It’s no exaggeration when I say western coming-of-age movies directed by men broke my brain. It didn’t matter if it had a female protagonist that made it appear more relatable—it always centered on sex, the plot is rooted on sex, the characters are motivated by sex, the story is furthered by sex, the resolution is brought forth by sex. As someone who grew up in a culture that not only repressed but demonized sexuality—especially women’s, especially agentic—despite the ubiquitous presence of sexual exploitation and abuse, after seeing all these movies, of course sex would seem like the answer. It seemed like liberation.
An Easy Girl, on paper, sounds like it belongs perfectly in this category. Just-turned-sixteen Naïma (newcomer Mina Farid), living in Cannes, spends a summer with her elusive older cousin Sofia (Zahia Dehar), whose hedonistic, carefree lifestyle intrigues the tenderfoot teen. American directors wouldn’t know how to act if given free rein on such a premise, but French director Rebecca Zlotowski knew exactly what she wanted to do. Like any other (conventionally attractive) female body on screen, Sofia’s is a commodity, a ticket to social status and luxurious materialism. And that is exactly what Sofia has: she never carries cash, confident that men will always pay; she buys Naïma the most expensive watch available and puts the bill under the tab of the man whose yacht they slept in the night before.
But to say Sofia is merely a victim is not only wrong but borderline insulting. Zlotowski’s camera is more eager to get to know her through Naïma’s eyes—the younger cousin, who is comparatively meeker, is fit as an audience proxy—Naïma is always slightly more fixated on Sofia than the wealthy men they meet. Sofia is intelligent enough to know she has something she can use to get what she wants; she is simply asserting herself in a system not made for her, exercising her agency through the same devices being used to exploit people like her.
This film, like sex, is ultimately about power. Richard Brody, in his review for The New Yorker, observed that it is not just sexual power, but “economic, cultural, and sheerly, mysteriously interpersonal.” Sofia is living in Paris when the movie starts and moving to London when it ends, and it is never revealed what she does for a living despite being explicitly asked. Naïma lives in a modest apartment by the sea with her mother, who works in a nearby luxury hotel. Hedonism is a lifestyle only for the affluent, and for Sofia, her sultry demeanor is her entryway to such a gatekept way of life. Therefore, she cultivates this image of hers, even passing on some of her tips to her novice. She never eats when invited to dinner because she is there to listen and observe. She is pleasant in conversation; she is never overbearing lest the illusion of the perfect cool girl is shattered.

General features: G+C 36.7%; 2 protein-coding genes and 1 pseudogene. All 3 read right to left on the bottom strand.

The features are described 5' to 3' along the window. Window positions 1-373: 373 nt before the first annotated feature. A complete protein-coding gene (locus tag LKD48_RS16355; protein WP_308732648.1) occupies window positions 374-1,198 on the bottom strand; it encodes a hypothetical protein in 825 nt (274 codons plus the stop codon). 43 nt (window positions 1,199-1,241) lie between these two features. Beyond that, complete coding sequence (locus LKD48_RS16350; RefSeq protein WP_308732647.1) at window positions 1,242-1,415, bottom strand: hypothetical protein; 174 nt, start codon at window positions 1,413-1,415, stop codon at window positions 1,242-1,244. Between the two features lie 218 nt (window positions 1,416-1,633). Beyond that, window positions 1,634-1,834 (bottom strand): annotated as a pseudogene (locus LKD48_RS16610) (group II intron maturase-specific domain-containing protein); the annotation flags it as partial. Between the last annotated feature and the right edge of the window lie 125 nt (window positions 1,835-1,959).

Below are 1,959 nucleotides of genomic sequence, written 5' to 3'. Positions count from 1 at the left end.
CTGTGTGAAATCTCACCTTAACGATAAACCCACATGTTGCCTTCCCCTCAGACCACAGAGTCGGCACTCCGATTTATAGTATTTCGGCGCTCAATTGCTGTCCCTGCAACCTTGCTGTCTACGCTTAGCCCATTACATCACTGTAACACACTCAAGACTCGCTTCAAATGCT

This illusion is there even with Naïma—Sofia is warm as a second-degree older sister, but as soon as she’s unable to put up the act, she drives Naïma away, pleading to be left alone. We only see glimpses of her entire humanity, perhaps as a testament to her aversion to vulnerability as a protective barrier. We learn that Sofia’s mother had just died a year and a half earlier, with her admitting to still feeling grief in a somber conversation with her cousin in their balcony. Those scenes offered a different kind of intimacy, one that is definitely more cathartic than the sexual kind can ever be.
Catering to the male gaze can indeed make you powerful, but it is never a mark of female empowerment. Sofia, who is so hard not to root for, is unhappy, her foray into hypersexuality proving to be ineffective in her quest for liberation; especially since the freedom she seeks is emotional. While the film’s handling of Sofia’s character is worth praise, its greatest strength is her relationship with Naïma. It is such a difficult relationship to nail: the younger, still at the cusp of womanhood, reveres the older simply for being a woman—something she isn’t—messy parts included. Naïma understood who her cousin is and where she’s coming from, and that’s why she remains loyal to her despite being confused by her actions. I was clutching my pearls half the runtime, sure something bad was to happen to young Naïma, but nothing did. She grew, got a glimpse of opulence even just for a summer. In the end, she was where she was supposed to be.
My personal feelings for this movie often fluctuate. The world it built is so hypnotizing, not unlike other films set in the south of France, with the story cascading slowly like honey. Its 90-minute runtime feels like a dream, but by the end it was hard not to be confused by what I just saw. Perhaps, based on the premise, I was expecting something else, something more indulgent like its American counterparts. I didn’t know what to feel for some of the characters, especially the older art advisor befriending Naïma. But it had such a nuanced take on these older women we look up to as kids, an approach that humanizes them but doesn’t dull the glow we always see in them. It also has the most ideal depiction of consent I’ve seen in recent memory—something I didn’t expect to see in a film called “An Easy Girl” (its French title directly translates to “A Simple Girl”)—but then again this movie is no stranger to subverting expectations.
An Easy Girl is streaming on Netflix.